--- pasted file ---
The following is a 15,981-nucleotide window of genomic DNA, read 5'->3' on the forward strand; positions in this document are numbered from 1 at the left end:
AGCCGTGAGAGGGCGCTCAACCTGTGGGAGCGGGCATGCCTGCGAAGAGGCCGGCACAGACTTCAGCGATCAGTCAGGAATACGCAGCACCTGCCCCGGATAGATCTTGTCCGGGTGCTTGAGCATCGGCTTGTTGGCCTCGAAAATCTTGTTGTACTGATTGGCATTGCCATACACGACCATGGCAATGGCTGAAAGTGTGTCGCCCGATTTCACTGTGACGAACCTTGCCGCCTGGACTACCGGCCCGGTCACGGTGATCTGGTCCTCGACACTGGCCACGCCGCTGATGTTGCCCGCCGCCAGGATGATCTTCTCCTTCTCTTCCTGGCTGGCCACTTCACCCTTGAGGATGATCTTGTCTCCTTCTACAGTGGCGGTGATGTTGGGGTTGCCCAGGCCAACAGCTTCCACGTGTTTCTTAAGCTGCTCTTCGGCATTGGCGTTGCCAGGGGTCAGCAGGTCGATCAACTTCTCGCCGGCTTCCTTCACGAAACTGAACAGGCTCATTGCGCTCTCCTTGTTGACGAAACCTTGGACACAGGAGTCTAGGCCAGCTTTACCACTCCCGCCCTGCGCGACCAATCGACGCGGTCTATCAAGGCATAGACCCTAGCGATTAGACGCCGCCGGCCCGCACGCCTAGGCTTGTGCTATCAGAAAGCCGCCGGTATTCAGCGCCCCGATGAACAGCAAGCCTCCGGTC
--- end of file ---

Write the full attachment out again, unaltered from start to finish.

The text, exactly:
The following is a 15,981-nucleotide window of genomic DNA, read 5'->3' on the forward strand; positions in this document are numbered from 1 at the left end:
AGCCGTGAGAGGGCGCTCAACCTGTGGGAGCGGGCATGCCTGCGAAGAGGCCGGCACAGACTTCAGCGATCAGTCAGGAATACGCAGCACCTGCCCCGGATAGATCTTGTCCGGGTGCTTGAGCATCGGCTTGTTGGCCTCGAAAATCTTGTTGTACTGATTGGCATTGCCATACACGACCATGGCAATGGCTGAAAGTGTGTCGCCCGATTTCACTGTGACGAACCTTGCCGCCTGGACTACCGGCCCGGTCACGGTGATCTGGTCCTCGACACTGGCCACGCCGCTGATGTTGCCCGCCGCCAGGATGATCTTCTCCTTCTCTTCCTGGCTGGCCACTTCACCCTTGAGGATGATCTTGTCTCCTTCTACAGTGGCGGTGATGTTGGGGTTGCCCAGGCCAACAGCTTCCACGTGTTTCTTAAGCTGCTCTTCGGCATTGGCGTTGCCAGGGGTCAGCAGGTCGATCAACTTCTCGCCGGCTTCCTTCACGAAACTGAACAGGCTCATTGCGCTCTCCTTGTTGACGAAACCTTGGACACAGGAGTCTAGGCCAGCTTTACCACTCCCGCCCTGCGCGACCAATCGACGCGGTCTATCAAGGCATAGACCCTAGCGATTAGACGCCGCCGGCCCGCACGCCTAGGCTTGTGCTATCAGAAAGCCGCCGGTATTCAGCGCCCCGATGAACAGCAAGCCTCCGGTC